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The OUTDOOR MARKETING options are billboards and other similar signage, vehicle wraps and other moving signs, bus benches and mass transit stations, aircraft (blimps, skywriting, banners), and sign flippers, sandwich boards, and building signage.


By far, the most important of these is building signage. Any company that has a physical space and hopes to attract passersby into the establishment, spending effort and money on proper signage is a very big deal.


Most cities, developers, and/or landlords/managers, have strict rules regarding signs of any kind, including the primary business name sign, banners, window treatments, and sandwich boards, or other signs that are outside the space.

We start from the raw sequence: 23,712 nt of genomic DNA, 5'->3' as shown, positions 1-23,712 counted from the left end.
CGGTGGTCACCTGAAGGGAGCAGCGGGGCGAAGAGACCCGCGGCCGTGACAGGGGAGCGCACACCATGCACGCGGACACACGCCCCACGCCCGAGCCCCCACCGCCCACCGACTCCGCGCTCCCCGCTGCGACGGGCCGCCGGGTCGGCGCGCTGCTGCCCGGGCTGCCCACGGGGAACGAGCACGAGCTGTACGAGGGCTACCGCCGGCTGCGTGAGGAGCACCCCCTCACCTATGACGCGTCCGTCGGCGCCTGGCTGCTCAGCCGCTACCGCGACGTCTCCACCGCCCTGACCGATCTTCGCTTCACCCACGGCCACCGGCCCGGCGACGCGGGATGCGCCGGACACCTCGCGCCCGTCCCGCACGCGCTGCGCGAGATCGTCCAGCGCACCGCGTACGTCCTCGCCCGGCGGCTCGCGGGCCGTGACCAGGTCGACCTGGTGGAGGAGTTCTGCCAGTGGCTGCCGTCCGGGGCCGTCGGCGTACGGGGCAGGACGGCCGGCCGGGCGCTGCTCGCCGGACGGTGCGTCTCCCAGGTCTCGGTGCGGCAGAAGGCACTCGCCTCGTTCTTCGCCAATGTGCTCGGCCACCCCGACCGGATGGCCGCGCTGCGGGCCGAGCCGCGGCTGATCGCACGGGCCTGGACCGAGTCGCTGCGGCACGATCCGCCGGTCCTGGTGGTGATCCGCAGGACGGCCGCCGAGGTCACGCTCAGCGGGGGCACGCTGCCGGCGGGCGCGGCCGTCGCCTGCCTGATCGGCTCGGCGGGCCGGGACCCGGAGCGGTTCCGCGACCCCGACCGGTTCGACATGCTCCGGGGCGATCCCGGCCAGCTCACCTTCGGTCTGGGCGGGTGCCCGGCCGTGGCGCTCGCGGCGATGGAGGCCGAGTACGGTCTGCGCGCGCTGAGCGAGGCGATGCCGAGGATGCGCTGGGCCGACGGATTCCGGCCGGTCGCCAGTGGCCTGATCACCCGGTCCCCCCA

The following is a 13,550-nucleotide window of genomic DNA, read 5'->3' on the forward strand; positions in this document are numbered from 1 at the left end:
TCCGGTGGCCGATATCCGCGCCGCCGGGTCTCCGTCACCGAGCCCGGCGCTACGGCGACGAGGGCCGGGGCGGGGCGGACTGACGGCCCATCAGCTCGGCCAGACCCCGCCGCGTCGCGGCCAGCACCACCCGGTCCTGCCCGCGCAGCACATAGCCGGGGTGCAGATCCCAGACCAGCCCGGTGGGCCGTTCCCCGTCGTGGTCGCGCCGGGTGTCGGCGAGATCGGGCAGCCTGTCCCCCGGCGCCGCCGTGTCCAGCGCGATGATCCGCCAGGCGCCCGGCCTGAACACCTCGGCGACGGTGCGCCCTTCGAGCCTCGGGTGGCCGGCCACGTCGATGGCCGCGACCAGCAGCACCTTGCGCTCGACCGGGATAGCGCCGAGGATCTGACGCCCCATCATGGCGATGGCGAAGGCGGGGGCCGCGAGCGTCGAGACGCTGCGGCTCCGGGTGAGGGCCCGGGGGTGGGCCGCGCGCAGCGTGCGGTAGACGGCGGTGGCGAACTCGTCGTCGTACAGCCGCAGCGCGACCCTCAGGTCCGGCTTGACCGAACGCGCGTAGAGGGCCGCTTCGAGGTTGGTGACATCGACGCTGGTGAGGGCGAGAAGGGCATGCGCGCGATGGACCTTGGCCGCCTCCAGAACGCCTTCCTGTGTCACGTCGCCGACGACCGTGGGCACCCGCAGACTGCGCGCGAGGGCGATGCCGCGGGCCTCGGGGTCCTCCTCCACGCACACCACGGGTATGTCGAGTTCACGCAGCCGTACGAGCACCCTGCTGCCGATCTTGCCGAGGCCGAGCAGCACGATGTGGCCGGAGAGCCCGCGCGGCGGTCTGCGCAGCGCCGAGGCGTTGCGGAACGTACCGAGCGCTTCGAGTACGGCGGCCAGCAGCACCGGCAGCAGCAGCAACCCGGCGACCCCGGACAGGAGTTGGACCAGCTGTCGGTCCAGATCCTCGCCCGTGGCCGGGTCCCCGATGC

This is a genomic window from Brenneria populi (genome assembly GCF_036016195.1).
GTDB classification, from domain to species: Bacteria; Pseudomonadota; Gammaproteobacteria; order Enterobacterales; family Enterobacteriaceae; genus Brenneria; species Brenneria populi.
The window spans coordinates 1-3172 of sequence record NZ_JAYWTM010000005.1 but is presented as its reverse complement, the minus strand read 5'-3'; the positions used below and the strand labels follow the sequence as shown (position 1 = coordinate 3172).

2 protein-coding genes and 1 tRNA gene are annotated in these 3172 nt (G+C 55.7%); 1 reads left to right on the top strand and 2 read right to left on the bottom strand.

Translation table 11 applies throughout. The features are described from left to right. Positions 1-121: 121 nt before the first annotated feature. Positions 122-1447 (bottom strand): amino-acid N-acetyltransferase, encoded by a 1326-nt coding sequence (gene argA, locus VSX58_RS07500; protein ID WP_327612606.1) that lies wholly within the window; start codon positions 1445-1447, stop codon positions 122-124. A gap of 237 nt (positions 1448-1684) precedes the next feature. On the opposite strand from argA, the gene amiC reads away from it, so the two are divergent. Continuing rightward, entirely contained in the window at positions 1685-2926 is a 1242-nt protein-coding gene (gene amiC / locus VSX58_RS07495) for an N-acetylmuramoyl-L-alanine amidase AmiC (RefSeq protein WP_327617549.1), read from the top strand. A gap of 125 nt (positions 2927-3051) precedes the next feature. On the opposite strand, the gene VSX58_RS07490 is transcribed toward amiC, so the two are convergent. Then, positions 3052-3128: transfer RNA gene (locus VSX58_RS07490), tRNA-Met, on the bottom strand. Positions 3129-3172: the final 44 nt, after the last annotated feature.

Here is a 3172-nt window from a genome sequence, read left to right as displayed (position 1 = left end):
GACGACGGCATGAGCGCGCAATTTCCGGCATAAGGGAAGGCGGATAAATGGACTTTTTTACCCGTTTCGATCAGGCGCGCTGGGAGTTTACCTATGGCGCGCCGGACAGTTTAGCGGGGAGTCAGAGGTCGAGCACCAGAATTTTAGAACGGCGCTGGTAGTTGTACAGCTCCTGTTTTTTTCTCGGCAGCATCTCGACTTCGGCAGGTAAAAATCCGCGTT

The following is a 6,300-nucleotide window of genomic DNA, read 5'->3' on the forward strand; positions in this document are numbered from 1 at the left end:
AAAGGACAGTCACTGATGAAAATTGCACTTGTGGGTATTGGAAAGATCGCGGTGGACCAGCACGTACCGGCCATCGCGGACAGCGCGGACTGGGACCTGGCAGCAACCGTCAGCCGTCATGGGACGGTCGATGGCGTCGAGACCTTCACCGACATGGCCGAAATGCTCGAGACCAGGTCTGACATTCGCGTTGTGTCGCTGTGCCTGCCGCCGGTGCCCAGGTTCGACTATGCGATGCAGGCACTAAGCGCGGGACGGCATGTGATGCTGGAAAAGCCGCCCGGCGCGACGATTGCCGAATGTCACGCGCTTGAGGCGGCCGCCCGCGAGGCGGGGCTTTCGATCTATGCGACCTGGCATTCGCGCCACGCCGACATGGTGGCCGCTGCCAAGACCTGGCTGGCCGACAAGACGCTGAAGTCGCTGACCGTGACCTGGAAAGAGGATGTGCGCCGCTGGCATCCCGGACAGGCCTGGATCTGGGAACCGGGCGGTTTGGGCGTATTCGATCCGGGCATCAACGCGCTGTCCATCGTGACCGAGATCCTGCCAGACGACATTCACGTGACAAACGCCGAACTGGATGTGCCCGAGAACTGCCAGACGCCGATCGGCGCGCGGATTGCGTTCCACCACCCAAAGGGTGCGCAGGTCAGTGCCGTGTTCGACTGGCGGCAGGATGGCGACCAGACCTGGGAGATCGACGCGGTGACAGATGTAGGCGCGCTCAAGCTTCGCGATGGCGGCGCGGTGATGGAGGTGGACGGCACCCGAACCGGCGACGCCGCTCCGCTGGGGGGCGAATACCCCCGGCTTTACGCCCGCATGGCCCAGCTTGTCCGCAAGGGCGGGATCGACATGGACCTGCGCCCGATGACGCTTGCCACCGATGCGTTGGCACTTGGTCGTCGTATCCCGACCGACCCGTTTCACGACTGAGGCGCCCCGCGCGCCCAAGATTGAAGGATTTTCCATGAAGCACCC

In creating special weekend sales, grand openings, or other events, those same groups will also have something to say about balloons, searchlights, and the use of the parking lot.


Check the ordinances to see how much latitude you will have. Your goal is to get a sign that is large as possible, visible to traffic in all directions, and able to be lit at night. Local sign makers can be a huge help in designing and dealing with local laws and rules of your management.


One huge mistake to avoid. Don’t be so cute that no one gets it. Use fonts that are easy to read. If any art, make it obvious to everyone what the art means relative to your business. Colors should speak to your niche, if possible.


Keep in mind that the name on the sign should be the name on your license and the name you will use on GoogleMyBusiness (GMB), Yelp, etc. GMB will give you at least one word of latitude, but you are better off to name your company Dave’s Billiards, rather than just Dave’s, or The Cue Stick. Keywords matter today.

I know very little about the other subject related to outdoor marketing.

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